The American Legion: Discover Legion history with more than 50 years of digitized newsletters. “The American Legion Library & Museum works to encourage membership growth and public support of the Legion by providing access to key documents that tell the national organization’s continuing story. In our most recent initiative, the Library & Museum has completed the digitization of more than 50 years of American Legion national newsletters. These newsletters cover a timeframe, 1950-2000, that complements previously digitized material.”
DigitalNC: Newly Digitized Materials from Winston Salem’s African-American Community Now Online. “We have added materials that capture some of Winston Salem’s rich African-American history from 1930 to 1990, courtesy of the Winston Salem African American Archive. Included in this batch are several editions of The Columbian, the student newspaper for Columbian Heights High School, and articles from other local papers highlighting notable community members and events.”
National Archives: Declassified Records Shed Light on Argentine History. “The largest government-to-government declassification release in United States history, the latest release represents the final stage of an effort by the U.S. Government to search, identify, review for public access, and provide records that shed light on human-rights abuses in Argentina between 1975 and 1984, committed during the military dictatorship of that nation (1976–1983).”
University of Cambridge: Britain from the air: 1945-2009. “Aerial photographs of Britain from the 1940s to 2009 – dubbed the ‘historical Google Earth’ by Cambridge academics – have been made freely available to everyone on Cambridge University Library’s ground-breaking Digital Library.”
University of Houston Libraries: New Digital Collection: GCAM Archive. “More than 30 years of Houston LGBTQ history is preserved and presented in this collection from the Gulf Coast Archive and Museum of GLBT History (GCAM). The collection contains over 150 LGBT newspapers from central Texas, the Dallas/Fort Worth area, and other Texas regions, from the 1970s through the early 2000s.”
H-HistBibl: Launch of the digital archive “The Long Emergency. Media and Democracy in India”. “The government of India declared a national emergency citing internal instability in June 1975. By June 26th, the day after emergency had been declared, media outlets in the country had received instructions on news that must be censored. Some newspapers ran blank editorials as protests. In the eighteen months that followed, the press censorship rules remained in effect and additional forms of pressure were exerted on the media. These ranged from the withdrawal of state advertisements to income tax raids on media owners and phone calls to journalists conveying ‘helpful suggestions’ about the news they might (or might not) carry. Many journalists were arrested for protesting the emergency, or for holding views that were considered inimical to state authority. Many others supported the emergency as a necessary measure. Most, however, lay low until the emergency was lifted and the media began reporting actively on the news that they had not covered in the years of the emergency, in a burst of ‘new journalism’ that would shine a light on post-emergency abuses of power as well.”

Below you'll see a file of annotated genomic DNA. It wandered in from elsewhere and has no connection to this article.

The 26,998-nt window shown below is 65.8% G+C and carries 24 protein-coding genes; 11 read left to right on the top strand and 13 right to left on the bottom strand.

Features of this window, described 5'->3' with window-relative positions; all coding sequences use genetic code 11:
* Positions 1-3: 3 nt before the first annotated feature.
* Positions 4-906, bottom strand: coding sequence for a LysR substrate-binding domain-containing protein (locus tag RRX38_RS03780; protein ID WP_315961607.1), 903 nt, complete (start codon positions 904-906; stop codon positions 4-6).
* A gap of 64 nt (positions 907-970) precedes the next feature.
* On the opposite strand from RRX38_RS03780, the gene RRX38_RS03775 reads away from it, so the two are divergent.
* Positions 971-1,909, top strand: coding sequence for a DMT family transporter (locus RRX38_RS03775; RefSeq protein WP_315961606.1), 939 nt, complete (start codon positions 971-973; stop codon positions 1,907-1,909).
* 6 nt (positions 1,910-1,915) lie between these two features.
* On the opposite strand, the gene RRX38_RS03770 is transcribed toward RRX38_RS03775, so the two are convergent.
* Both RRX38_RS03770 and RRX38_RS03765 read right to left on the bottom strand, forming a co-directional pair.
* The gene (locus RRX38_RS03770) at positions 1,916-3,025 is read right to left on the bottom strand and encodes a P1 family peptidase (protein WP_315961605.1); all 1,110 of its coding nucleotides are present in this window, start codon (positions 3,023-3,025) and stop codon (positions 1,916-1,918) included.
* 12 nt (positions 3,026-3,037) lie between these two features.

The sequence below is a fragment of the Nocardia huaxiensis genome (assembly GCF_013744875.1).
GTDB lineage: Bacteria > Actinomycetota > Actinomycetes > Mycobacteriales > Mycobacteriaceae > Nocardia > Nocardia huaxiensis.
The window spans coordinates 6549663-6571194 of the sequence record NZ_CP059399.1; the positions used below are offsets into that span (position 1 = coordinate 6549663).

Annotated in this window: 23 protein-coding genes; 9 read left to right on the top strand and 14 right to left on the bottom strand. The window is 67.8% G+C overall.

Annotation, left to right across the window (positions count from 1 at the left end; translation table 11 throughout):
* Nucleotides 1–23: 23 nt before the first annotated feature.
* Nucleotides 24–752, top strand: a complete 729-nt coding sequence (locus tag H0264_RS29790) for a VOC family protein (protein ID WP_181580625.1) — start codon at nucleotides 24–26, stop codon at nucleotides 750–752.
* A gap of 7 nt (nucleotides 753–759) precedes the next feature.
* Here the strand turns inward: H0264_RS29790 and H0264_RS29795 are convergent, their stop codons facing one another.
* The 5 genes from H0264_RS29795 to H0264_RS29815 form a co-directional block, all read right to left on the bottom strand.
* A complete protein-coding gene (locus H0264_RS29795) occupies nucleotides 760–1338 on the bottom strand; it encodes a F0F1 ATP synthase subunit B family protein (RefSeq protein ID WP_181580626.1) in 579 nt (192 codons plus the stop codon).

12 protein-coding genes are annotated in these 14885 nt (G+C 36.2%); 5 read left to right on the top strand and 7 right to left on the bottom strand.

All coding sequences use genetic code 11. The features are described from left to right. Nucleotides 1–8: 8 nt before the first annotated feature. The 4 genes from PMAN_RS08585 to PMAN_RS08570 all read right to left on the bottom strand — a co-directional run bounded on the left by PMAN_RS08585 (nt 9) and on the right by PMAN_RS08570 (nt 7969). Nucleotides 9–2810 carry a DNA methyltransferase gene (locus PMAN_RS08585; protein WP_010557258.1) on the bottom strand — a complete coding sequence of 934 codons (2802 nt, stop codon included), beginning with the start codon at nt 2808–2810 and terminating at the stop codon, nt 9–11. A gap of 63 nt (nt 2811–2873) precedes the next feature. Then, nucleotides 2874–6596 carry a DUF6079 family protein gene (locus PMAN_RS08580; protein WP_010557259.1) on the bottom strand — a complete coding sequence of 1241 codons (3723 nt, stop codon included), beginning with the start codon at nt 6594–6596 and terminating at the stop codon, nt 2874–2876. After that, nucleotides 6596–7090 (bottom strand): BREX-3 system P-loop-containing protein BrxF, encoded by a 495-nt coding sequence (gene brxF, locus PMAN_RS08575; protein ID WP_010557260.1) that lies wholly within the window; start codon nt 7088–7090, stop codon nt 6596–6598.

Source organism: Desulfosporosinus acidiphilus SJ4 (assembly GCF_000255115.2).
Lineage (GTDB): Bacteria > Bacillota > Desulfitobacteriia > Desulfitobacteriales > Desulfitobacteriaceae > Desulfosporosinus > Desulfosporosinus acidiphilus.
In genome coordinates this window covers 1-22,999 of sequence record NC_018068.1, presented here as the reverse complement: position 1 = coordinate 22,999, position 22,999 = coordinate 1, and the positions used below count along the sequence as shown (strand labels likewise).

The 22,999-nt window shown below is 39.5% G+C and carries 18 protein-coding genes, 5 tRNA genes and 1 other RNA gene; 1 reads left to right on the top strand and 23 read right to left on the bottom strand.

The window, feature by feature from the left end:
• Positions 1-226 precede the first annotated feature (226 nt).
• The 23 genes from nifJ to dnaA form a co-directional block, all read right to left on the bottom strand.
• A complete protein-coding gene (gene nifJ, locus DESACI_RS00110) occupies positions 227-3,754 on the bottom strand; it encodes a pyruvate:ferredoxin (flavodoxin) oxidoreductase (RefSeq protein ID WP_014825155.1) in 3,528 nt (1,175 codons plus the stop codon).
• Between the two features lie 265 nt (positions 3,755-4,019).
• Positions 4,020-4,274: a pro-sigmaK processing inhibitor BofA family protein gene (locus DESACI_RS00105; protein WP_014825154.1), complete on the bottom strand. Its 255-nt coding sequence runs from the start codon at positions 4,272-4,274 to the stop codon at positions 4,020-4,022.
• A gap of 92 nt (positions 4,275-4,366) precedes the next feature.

New-to-me, from Curbed New York: The unsung modernist treasures of Queens. “In Bayside, Queens, the American Martyrs Roman-Catholic church sits proudly on a street corner, standing in high relief compared to the single-family homes nearby. It’s circular and covered in yellow bricks, with a folded-plate copper roof that’s aged into a mossy shade of green…. It’s a fine building designed by John O’Malley, one of the most prolific ecclesiastical architects in Brooklyn and Queens. You won’t find the church in most history books about modern architecture, but it is included in Queens Modern, a digital archive composed of adaptations of the movement in New York City’s largest borough, which was updated at the end of December to include deeper dives into over a dozen firms active during the mid-20th-century.” There appears to be some concern in the comments that not everything included is “real” modernist. I don’t know enough about architecture to judge.